When I was carrying out research for the biography of Sir Paul Boffa, which I published recently, I was struck by his approach to politics, which should serve as an example to all Maltese involved in public life today.

In June 1950, Prime Minister Boffa would not give in to pressure exerted by a particular political party for the recruitment of a person as a cook in a state hospital, a clear case of clientelism. In retaliation, when a vote was taken on the General Estimates for 1950-51, this political party, on whose support the government depended for its survival, voted against it and the government fell. Prime Minister Boffa knew beforehand that the fall of his government would be the result of his putting political integrity before political survival but, being the great man he was, he still opted for the former course of action.

What a historical example given the nadir we have reached in public life today in Malta!

Let me make it clear that, even today, there are several people involved in public life who are exemplary in all that they do. Unfortunately, however, not the same can be said for many others. The crux of the argument is that, today, we seem to be losing sight of the concept of public office as a service to the community.

The recent disappointing revelations of questionable courses of action by people in positions of public trust have seriously undermined public confidence in the integrity of those whose primary role should be service to the citizens of the Maltese islands. This is regrettable because, as I mentioned before, there are also several exemplary people holding public office.

It is, therefore, very important that political candidates for public office, both at a national and at a local level, should be closely vetted by their respective political parties. It is not enough that a prospective candidate has never committed any serious legal infringement, one should also take into consideration such things as temperament, assertiveness, reaction under pressure and the maturity of the individual.

It is a known fact that certain individuals are very effective administrators but view public office as an opportunity to make hay while the sun shines. These are the very people who are ruining the image of conscientious and hard-working people holding public office who are a credit to Malta.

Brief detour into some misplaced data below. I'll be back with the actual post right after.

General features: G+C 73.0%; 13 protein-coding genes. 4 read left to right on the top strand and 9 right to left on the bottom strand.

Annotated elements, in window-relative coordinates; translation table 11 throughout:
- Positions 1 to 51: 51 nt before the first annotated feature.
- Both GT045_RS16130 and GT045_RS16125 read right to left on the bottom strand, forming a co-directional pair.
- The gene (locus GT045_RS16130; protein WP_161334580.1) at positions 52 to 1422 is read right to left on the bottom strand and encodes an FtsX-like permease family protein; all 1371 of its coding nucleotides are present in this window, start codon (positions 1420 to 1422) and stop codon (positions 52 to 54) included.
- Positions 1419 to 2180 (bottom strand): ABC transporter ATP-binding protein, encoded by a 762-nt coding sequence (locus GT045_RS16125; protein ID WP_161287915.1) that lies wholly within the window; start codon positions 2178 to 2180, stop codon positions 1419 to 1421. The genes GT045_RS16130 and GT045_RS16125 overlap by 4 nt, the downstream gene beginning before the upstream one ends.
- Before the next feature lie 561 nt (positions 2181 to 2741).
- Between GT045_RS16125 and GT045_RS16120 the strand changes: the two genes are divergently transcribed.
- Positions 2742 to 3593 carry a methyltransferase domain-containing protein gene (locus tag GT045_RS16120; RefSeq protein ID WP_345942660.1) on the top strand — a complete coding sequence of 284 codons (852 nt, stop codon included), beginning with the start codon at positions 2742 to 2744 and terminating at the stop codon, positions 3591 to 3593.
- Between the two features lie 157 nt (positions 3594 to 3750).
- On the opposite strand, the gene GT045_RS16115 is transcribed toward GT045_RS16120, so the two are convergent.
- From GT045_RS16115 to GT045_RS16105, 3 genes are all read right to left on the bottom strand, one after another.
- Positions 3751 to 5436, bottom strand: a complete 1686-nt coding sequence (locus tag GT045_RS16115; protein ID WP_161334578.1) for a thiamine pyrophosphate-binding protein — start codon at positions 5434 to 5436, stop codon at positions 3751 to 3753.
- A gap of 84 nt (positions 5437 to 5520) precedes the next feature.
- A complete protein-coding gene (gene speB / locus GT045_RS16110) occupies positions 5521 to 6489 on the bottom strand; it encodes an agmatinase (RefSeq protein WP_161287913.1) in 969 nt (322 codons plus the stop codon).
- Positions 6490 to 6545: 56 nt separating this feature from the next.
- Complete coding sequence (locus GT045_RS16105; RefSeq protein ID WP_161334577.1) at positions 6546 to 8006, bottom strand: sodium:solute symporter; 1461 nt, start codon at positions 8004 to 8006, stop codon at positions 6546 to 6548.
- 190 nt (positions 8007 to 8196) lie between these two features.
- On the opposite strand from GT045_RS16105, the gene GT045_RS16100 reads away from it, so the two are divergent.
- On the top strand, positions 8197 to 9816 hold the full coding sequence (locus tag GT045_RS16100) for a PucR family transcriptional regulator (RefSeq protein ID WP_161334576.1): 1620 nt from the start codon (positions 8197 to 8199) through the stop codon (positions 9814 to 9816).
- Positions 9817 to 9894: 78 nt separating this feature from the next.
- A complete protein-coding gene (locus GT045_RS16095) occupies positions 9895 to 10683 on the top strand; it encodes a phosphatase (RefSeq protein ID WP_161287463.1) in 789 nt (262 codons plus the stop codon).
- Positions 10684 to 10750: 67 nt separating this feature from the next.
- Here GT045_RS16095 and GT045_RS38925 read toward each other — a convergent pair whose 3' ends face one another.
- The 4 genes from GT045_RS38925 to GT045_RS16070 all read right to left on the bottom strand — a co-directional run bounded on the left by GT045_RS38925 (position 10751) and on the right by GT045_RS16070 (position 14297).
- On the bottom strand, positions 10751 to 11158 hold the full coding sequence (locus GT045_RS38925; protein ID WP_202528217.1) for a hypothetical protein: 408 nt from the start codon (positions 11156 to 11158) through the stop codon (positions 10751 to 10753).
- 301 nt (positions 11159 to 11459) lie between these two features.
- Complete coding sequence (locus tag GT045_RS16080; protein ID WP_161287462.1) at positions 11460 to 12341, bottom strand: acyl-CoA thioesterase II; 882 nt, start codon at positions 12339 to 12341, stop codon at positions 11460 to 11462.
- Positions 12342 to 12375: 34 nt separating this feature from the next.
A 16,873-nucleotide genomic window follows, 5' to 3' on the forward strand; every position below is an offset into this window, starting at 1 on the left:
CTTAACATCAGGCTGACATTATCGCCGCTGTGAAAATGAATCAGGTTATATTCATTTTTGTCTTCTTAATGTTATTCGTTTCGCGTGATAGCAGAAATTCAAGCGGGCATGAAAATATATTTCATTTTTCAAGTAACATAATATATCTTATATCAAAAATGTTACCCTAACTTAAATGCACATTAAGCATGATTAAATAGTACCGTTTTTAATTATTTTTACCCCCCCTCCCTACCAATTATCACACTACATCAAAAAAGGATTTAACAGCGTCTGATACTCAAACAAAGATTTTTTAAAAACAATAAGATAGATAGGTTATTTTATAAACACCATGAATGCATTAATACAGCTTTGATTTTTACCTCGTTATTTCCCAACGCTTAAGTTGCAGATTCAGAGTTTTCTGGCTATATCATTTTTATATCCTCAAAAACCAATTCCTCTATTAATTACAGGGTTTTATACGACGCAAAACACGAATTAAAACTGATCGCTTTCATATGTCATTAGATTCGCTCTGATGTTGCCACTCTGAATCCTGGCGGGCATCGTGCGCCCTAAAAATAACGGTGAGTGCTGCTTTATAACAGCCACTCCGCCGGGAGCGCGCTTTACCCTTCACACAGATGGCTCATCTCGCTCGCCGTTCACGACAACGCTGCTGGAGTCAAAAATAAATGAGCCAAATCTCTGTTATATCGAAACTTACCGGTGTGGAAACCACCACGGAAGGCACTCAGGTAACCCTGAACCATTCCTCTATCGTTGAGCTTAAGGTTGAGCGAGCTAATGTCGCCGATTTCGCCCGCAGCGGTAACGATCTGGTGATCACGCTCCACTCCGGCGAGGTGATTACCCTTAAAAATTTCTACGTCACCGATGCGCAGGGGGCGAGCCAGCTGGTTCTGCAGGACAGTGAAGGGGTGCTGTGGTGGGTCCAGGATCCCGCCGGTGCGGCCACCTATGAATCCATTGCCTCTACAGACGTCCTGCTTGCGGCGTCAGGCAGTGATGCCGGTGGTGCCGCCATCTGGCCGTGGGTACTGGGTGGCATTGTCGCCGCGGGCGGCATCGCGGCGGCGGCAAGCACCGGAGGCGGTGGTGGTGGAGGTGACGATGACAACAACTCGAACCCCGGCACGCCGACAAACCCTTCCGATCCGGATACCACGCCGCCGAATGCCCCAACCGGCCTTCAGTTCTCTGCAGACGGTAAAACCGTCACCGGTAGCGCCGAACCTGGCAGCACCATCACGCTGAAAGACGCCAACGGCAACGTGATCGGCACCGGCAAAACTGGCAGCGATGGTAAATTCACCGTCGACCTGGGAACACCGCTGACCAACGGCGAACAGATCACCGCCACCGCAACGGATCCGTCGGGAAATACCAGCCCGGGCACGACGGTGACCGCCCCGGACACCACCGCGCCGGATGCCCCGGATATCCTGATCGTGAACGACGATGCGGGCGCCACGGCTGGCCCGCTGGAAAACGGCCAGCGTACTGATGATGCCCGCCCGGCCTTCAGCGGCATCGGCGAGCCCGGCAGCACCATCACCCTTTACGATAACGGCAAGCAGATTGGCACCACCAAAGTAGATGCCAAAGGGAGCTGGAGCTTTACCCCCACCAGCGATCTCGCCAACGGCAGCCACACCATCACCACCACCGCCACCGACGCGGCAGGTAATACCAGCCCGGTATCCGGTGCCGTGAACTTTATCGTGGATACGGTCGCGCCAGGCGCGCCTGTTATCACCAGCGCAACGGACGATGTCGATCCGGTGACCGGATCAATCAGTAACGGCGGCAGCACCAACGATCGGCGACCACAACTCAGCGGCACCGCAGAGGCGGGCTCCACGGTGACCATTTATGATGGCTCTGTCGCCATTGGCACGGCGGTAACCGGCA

Another source of worry, given the present situation in Malta, is the behaviour of certain people holding public office but who are not politicians, such as chairmen of public corporations and senior public officers. Such persons are in duty-bound to follow the policies of the government of the day but this does not mean they should act as lackeys and condone courses of action they know can be harmful to the country’s future and which are clearly not in the best interests of Maltese citizens.

When will many such people find the moral courage to speak out when they know that a certain decision, a certain course of action is not in the public interest?

It is indeed a shame that certain controversial decisions taken at a high level are often publicly supported by technocrats whose only interest is career advancement. The opinion of such lackeys on controversial matters is usually given big media publicity to try and legitimise decisions and courses of action not in the public interest. No wonder such people get one promotion after another! How I admire certain public officers who have the courage to speak out when they disagree with decisions and courses of action that are harmful to the public interest! These are the people we should praise and support if we genuinely want the country to move forward, to make progress.

Finally, if we want to rediscover the concept of public office as public service, the first and most important example has to be set by the leaders of the country. The decisions and actions of all members of the government have to be above reproach. A war has to be waged on clientelism and corruption. We need to dream of the day when confidence in central and local government will be restored. We need to dream of the day when all public officers will seek the public good before their own careers.

What would Sir Paul Boffa have thought of the present shambles in public life? How did we descend to this pathetic level?

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